The short window of opportunity to convert the 401(k) to a Roth IRA

Because 401(k)s use pre-tax contributions and Roth IRAs use post-tax contributions, you have to pay ordinary income taxes on the rollover when converting a 401(k) to a Roth IRA. If you plan to do this, you should make the conversion in the calendar year when you finish your training and start your first job.

This is because most graduating residents will have a “half-attending” salary in the year of graduation, when they are paid as a resident for six months and as an attending for six months. Your salary (and therefore marginal tax rate) during this “transitional year” will be the lowest it will likely be until retirement.

In fact, I would advise most physicians against converting the 401(k) into a Roth IRA once you are making a full attending salary, as it will likely be beneficial to keep it in a pre-tax account.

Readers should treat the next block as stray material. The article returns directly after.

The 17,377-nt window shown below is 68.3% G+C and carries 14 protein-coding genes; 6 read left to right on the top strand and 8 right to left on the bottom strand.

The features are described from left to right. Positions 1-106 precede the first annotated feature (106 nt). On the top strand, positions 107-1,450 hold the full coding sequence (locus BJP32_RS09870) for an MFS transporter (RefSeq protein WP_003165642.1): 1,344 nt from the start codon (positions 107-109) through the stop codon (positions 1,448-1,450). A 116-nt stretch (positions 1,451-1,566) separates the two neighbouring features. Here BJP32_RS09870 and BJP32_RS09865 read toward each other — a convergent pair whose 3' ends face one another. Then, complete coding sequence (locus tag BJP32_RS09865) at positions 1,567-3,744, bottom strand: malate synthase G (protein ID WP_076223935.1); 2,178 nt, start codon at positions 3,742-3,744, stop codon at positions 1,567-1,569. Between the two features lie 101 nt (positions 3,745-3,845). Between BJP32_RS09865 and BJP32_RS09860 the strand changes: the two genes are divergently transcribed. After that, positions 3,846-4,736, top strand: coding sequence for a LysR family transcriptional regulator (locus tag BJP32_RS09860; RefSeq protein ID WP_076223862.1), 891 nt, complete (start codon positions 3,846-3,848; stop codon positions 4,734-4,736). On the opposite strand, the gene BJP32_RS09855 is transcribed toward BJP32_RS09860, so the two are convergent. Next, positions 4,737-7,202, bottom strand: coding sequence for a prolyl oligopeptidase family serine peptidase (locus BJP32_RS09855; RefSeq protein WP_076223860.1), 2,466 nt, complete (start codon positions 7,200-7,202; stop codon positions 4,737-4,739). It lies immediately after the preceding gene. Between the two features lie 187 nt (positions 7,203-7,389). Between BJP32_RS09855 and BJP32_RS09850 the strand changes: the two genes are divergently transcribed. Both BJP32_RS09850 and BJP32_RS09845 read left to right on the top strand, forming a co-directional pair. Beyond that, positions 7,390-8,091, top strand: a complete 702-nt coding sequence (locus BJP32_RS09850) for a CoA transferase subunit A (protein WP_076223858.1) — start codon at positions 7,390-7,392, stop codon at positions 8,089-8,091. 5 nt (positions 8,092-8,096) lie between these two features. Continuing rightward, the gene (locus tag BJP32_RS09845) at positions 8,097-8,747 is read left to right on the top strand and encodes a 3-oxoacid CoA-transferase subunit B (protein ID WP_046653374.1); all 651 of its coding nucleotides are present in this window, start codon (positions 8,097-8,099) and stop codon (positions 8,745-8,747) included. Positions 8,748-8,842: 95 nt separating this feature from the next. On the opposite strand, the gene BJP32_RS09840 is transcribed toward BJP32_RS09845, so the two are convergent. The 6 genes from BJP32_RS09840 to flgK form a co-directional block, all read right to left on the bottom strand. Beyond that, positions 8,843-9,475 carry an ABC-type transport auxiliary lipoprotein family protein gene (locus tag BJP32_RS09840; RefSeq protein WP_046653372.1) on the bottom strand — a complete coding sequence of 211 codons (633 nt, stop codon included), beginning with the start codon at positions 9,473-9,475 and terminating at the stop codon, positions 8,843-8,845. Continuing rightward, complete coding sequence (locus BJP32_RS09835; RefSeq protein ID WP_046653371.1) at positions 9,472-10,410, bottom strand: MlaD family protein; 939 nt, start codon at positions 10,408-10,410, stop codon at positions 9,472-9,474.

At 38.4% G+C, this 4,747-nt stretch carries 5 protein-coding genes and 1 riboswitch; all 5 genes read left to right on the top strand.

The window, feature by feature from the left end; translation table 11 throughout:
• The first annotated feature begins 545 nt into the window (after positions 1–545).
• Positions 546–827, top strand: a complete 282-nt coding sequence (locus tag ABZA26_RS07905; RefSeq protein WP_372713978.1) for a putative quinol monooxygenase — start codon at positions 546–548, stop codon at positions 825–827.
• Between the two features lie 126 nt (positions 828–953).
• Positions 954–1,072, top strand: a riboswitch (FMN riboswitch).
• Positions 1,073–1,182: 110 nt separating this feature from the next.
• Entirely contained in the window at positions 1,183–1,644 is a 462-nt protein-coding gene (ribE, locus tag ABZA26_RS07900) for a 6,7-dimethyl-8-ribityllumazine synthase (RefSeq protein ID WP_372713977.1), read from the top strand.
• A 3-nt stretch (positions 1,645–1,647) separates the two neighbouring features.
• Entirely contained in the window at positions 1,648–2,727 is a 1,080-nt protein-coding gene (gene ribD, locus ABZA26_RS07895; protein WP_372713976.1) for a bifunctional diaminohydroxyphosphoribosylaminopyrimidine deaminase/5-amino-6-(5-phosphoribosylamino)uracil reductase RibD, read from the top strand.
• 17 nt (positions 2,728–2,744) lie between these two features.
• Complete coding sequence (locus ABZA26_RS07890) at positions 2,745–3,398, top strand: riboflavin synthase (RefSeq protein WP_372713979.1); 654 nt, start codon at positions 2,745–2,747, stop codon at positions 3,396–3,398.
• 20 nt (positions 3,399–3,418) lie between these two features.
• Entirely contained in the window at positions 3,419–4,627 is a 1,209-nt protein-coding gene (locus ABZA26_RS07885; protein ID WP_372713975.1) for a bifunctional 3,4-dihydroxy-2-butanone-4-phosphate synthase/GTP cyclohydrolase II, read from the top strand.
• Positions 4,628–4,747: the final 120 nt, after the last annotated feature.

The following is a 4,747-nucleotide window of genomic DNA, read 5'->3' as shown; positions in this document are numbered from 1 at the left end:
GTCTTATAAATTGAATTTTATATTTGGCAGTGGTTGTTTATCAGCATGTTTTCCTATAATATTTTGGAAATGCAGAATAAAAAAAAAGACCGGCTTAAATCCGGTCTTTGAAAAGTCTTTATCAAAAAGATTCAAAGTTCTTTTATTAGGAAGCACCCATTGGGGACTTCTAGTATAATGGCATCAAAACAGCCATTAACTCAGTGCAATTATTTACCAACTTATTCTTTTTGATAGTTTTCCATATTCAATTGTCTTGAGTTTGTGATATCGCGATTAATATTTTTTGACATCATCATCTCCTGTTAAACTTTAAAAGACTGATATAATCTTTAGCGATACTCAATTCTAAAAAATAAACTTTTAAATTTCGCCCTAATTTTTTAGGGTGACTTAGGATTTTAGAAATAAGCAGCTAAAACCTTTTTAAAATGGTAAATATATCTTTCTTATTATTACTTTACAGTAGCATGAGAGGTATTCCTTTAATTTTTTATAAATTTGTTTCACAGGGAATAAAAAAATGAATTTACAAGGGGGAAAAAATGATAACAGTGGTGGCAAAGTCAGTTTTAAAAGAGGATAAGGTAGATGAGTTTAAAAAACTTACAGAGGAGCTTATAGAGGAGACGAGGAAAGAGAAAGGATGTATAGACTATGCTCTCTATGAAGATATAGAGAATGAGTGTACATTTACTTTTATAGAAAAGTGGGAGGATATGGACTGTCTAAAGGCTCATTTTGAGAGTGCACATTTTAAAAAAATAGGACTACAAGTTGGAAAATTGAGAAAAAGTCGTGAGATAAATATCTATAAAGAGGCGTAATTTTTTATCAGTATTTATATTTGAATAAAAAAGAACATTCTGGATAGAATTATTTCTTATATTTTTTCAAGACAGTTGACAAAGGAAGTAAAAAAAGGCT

Should you convert your 401(k) to a Roth IRA?

It isn’t necessarily a no-brainer to convert your 401(k) into a Roth IRA during your transition year from residency/fellowship to practice.

In general, the decision to convert your 401(k) to a Roth IRA is based on your current and expected retirement marginal tax rates.

Because you didn’t pay taxes on the initial 401(k) contribution, you will pay taxes either when you roll it over to a Roth IRA or when you withdraw it in retirement. The goal is to pay the lowest tax rate on this money, so you need to compare your current marginal tax rate with your expected marginal tax rate in retirement.